We Have Time to Save Ocean Life from Extinction, but Only If We Act Fast
First the good news: Compared with the destruction humans have caused to animals on land, animals in the ocean are doing pretty well.
The bad news? We’re starting to make up for lost time, according to a new study published Thursday in the journal Science.
Humans have driven fewer than 50 marine animal species to extinction despite fishing for tens of thousands of years, compared with wiping out hundreds of land animal species in just the past few hundred years, “from famous species like dodos to obscure amphibians in rainforests,” said study coauthor Douglas McCauley, a marine ecologist at the University of California, Santa Barbara.
Now, however, we’re capable of bringing the same annihilating force to marine animals—by fishing and hunting and also by transforming ocean habitat through seafloor mining, aquaculture, pollution, and climate change–driven ocean warming and acidification.
“Marine extinction rates today look similar to the moderate levels of terrestrial extinction observed before the industrial revolution” of the 18th and 19th centuries, states the study. “Rates of extinction on land increased dramatically after this period, and we may now be sitting at the precipice of a similar extinction transition in the oceans.”
To make their case, McCauley and his colleagues outline three kinds of animal loss:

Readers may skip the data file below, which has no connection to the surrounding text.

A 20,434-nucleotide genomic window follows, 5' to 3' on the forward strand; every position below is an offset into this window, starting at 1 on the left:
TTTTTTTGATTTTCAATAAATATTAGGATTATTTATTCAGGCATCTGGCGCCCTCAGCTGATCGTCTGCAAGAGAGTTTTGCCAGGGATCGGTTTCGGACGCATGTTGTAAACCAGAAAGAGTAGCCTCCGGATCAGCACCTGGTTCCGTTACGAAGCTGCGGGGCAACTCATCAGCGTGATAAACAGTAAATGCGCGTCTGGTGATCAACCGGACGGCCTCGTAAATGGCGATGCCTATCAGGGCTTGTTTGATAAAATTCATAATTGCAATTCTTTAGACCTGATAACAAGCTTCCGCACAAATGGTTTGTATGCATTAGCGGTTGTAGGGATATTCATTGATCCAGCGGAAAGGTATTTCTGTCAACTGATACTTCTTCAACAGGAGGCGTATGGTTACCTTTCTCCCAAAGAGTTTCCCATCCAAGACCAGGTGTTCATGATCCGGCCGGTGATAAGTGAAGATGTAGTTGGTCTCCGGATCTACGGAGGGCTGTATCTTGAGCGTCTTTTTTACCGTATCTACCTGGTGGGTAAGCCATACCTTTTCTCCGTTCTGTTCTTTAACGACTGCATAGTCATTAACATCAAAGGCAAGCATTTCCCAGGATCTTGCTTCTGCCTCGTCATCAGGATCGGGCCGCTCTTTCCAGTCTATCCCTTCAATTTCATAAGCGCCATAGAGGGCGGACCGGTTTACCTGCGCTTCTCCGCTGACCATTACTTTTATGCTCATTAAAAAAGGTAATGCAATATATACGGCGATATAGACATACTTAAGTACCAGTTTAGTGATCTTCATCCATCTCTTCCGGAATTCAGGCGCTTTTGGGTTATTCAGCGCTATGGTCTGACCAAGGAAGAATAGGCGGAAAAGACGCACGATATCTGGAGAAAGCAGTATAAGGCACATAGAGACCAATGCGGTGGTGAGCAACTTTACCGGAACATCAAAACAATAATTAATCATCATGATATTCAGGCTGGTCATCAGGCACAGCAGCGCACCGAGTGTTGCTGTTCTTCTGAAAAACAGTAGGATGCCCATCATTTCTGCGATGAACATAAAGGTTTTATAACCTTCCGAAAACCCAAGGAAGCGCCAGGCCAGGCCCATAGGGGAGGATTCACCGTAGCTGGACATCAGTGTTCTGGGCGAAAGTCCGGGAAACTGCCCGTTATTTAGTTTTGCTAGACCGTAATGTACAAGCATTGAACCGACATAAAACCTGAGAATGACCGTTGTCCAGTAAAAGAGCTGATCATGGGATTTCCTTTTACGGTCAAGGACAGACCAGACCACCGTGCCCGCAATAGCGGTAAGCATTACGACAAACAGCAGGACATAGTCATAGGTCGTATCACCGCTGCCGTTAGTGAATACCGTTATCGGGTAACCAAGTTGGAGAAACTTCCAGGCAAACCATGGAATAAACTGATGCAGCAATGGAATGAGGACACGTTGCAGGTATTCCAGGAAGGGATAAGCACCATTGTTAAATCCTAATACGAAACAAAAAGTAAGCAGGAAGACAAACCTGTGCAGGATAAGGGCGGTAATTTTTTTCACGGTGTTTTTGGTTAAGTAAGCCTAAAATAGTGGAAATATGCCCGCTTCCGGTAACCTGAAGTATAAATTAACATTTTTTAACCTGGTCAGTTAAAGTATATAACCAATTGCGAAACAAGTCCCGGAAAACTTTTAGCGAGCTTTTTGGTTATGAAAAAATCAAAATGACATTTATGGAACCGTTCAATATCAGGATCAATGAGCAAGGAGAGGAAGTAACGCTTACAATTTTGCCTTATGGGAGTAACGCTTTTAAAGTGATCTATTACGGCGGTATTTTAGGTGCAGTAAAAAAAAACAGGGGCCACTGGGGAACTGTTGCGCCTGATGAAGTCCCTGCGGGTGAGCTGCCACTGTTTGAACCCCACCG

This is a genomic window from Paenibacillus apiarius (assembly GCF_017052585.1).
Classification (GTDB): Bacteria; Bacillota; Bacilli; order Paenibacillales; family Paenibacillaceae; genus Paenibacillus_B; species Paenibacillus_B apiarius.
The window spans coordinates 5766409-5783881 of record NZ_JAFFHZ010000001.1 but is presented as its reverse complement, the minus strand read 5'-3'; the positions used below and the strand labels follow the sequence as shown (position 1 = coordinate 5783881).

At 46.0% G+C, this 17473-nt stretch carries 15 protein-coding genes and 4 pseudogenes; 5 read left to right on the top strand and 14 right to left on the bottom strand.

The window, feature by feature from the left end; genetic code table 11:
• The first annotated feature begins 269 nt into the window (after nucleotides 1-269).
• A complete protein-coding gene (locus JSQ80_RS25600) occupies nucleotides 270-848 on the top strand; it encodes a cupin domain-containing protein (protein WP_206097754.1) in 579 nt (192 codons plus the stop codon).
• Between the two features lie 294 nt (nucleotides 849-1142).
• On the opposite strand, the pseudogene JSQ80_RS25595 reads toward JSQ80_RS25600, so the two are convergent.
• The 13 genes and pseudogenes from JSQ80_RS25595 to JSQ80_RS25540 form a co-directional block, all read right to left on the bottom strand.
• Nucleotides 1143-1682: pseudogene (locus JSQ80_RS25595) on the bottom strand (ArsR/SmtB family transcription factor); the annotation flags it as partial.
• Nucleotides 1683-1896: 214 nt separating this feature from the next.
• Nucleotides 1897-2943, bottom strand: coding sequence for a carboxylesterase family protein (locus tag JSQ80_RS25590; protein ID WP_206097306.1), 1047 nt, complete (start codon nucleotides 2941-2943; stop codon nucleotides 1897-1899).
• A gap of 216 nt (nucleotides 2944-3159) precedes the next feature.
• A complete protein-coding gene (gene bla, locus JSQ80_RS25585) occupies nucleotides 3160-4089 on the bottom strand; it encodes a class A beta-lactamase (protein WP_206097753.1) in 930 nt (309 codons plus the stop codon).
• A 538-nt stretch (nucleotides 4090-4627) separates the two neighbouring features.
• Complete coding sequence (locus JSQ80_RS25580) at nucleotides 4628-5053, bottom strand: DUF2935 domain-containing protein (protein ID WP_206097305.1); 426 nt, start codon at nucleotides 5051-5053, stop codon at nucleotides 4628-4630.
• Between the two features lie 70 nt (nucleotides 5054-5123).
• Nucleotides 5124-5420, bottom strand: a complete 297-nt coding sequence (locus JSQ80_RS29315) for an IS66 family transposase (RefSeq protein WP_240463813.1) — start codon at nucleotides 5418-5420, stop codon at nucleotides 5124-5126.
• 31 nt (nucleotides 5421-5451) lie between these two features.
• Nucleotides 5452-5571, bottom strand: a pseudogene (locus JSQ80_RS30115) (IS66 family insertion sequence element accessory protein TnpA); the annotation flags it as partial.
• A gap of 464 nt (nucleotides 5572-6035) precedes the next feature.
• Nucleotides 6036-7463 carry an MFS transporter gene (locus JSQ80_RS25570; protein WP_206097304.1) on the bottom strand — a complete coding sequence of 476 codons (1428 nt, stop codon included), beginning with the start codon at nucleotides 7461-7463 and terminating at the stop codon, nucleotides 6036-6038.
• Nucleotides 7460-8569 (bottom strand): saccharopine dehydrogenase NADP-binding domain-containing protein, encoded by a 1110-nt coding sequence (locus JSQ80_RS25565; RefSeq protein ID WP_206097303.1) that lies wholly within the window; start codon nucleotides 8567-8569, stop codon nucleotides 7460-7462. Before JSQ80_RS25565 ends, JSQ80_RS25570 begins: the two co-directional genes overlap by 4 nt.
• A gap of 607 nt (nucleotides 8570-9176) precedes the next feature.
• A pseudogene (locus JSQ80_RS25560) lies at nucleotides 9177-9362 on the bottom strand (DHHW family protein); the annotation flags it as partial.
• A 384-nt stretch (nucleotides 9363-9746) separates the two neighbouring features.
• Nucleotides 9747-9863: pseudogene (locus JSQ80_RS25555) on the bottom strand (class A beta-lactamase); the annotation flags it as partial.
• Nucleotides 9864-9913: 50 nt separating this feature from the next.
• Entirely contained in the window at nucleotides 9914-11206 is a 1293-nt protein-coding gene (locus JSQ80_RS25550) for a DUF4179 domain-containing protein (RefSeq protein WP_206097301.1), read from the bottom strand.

- Around 90 percent of the larger fish living just offshore have experienced some degree of “local extinction,” where a species disappears from a specific part of its range.
- North Pacific large whale populations dropped 80 percent to 90 percent from post–World War II hunting, to the point that they vanished from their spot in the food web as major killer whale prey. Killer whales have responded to this “ecological extinction” by serially decimating other prey species, such as sea otters and Steller sea lions.
- Hunting also crashed blue whale numbers in the Antarctic from around 239,000 to about 2,000 during the 20th century. We didn’t eradicate the blues, but they’ve survived in such small numbers that the species is “commercially extinct,” or unprofitable to hunt.
McCauley hopes people take the study as “a kick in the pants” to protect ocean life. “We’ve lost some of those opportunities on land,” he said, referring to species like the passenger pigeon and the golden toad.
The public must continue to press for climate change solutions, McCauley said, and also for more and bigger marine protected areas. That's because many marine species—such as bluefin tuna—range widely. These areas need to be put in the right places too. “In the oceans we have some sense of which areas will be good refuges from ocean warming and acidification,” he said.
“One thing that I hope is [that] readers go, ‘Wow, I didn’t realize that the state of wildlife in the oceans is what the state of wildlife on land was like several thousands of years ago,'" McCauley said. "We shouldn’t make the same mistakes underwater that we did on land."